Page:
Ever since, as an 18 year old college freshman, I first read Roland Bainton’s biography of Martin Luther (Here I Stand), I’ve been struck by the irony of how October 31, 1517 came to be. The standard tale, which is hardly disputed, is that Luther was exercised over the abuse of one of the holy sacraments; namely, the Sacrament of Penance (Private Confession). He was exercised, not because he thought that sacrament was illegitimately termed a sacrament, or that it imposed the clergy between God and the person. Luther never advocated the abolition of Private Confession. Rather, Luther was exercised because the sale of indulgences was pastorally destructive. In other words, it destroyed the pastoral means of curing the soul. And it did so by encouraging the average person to think that, with one piece of paper, he no longer needed to go to confession.

This abuse, this despising of the sacrament, which undermined the best of pastoral care—this is what caused Luther to re-examine Rome’s understanding of forgiveness. Justification was the theological term. But, as at least one Lutheran scholar has pointed out, the abstract notion of justification takes on concrete form when the penitent sinner, after confessing before a faithful witness, hears, outside of himself, God’s forgiveness by one authorized (ordained) to speak it.

What is ironic is that a protest against the despising of a sacrament very quickly morphed into a rebellion against most (if not all) of the sacraments, as well as against the very means that Christ set up to administer justification individually to the repentant sinner. It’s as if the patients, upon hearing that the medicine was being withheld, then determined—with all manner of support—to overturn the entire medical profession and, in fact, all medical science in order to establish their own self-serving cures.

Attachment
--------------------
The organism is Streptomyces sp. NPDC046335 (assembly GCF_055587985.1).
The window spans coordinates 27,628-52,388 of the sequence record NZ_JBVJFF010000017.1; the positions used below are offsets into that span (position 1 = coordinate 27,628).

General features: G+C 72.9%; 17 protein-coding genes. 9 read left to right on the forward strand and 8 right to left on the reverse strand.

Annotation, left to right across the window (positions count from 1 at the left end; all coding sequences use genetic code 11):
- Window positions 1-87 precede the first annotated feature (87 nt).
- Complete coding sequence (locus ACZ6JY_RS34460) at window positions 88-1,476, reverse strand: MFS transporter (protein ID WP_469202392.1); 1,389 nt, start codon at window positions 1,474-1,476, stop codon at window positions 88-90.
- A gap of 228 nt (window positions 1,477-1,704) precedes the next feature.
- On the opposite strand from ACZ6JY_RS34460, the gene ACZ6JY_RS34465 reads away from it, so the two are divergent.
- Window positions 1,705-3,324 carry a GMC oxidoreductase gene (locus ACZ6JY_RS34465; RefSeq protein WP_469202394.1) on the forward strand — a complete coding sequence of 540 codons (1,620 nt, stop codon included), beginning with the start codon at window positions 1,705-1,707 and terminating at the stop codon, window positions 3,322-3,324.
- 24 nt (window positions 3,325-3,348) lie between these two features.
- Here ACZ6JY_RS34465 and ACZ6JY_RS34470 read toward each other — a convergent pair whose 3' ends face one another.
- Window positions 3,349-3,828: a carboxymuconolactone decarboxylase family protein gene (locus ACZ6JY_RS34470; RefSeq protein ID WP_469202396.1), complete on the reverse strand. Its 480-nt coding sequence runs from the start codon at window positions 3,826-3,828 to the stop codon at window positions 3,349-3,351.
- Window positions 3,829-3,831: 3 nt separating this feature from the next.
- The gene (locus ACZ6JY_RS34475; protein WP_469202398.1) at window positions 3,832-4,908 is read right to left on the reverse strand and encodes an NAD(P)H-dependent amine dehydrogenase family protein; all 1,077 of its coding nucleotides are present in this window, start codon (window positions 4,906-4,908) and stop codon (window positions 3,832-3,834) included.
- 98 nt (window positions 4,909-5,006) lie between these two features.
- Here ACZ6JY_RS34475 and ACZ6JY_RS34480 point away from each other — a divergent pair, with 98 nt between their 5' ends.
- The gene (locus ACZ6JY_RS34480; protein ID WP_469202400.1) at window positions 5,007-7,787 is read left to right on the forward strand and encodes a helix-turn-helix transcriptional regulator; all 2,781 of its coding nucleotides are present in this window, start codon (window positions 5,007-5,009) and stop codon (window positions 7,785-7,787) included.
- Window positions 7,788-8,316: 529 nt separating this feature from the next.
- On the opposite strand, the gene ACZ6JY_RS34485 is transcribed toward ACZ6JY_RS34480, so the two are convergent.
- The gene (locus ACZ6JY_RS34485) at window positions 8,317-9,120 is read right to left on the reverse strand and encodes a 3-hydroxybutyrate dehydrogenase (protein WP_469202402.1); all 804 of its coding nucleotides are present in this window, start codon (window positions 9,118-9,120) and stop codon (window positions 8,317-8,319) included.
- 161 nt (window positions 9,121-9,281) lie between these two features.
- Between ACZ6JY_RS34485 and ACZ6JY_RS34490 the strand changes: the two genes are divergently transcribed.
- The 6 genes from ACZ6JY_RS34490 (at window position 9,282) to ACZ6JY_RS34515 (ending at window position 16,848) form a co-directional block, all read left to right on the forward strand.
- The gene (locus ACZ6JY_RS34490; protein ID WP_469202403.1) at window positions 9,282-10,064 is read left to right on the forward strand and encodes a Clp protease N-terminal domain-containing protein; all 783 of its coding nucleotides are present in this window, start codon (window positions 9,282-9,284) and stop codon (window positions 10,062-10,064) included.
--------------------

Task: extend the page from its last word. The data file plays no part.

Now, that might seem a bit harsh, but that’s not my intent. My intent is merely to point out, in stark terms, how awry went Luther’s academic propositions for (in his mind in 1517) well-meaning debate. And also this: to remind the reader that Luther’s initial concern—that Private Confession was threatened—led to a large group of Christians who continue the same vehement insistence as the indulgence-bearing hedonists that Luther wanted to heal. For both the by-gone indulgence wavers and today’s Protestants have in common the desire not merely to avoid, but to deride the precious and living-renewing Sacrament of Penance.

21 September 2017

The Mass is Not Ours but For Us

During the Mass, we say (or sing) together these words: “Who for us men and for our salvation, came down from heaven.” Those words are, of course, from the Nicene Creed—the statement that summarizes the basics of the Orthodox Faith.
For now, let’s focus on the word “for.” As in, “for us men” and “for our salvation.” In the context of the creed, that word “for” means “on behalf of” and “for the sake of.” It’s a way of saying that Our Lord Jesus accomplished our salvation because we could not; and that what He did He offered to His Father on our behalf.
We summarize that concept using the word “sacrifice.” A sacrifice is something we do for, or on behalf of, or for the sake of, others. We do the work; they get the benefit. In its purest form, this sacrifice “for” someone else is unselfish.
A synonym of the word “sacrifice” is the word “liturgy.” Liturgy is a work done for others. For their sake, on their behalf, and even in their place. That’s how the word was used in both politics. The ruler is a liturgist because makes decisions “for” the people. Ideally, he or she is acting on our behalf, for our good. At least, that is how St Paul sees it when he writes that the Emperor Nero is the liturgist of God for good. (Rom 13.4)
The use of the word “liturgy” in ancient worship came from its use in politics. In the Old Testament, the priest offers prayers and sacrifices to God for the people. In other words, he takes their offerings into the temple, and says the prescribed prayers. And the person who offers gets the benefit from the work the priest does. Hence, it’s a sacrifice—a selfless act on behalf of another person.